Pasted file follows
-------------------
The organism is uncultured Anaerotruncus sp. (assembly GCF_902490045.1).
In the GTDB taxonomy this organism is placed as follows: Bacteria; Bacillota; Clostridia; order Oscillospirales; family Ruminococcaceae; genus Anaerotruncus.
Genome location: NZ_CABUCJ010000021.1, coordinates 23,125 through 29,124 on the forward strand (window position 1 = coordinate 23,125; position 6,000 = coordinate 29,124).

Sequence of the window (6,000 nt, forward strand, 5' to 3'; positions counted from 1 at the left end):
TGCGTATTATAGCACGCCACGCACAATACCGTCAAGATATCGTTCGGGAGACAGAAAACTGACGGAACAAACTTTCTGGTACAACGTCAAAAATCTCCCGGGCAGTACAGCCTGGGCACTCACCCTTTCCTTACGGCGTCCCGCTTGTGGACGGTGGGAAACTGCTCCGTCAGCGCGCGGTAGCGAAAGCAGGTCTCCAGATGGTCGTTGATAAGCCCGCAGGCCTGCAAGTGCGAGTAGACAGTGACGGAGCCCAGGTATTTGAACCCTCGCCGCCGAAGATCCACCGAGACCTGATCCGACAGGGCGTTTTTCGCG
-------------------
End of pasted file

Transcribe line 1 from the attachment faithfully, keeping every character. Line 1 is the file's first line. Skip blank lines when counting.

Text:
The organism is uncultured Anaerotruncus sp. (assembly GCF_902490045.1).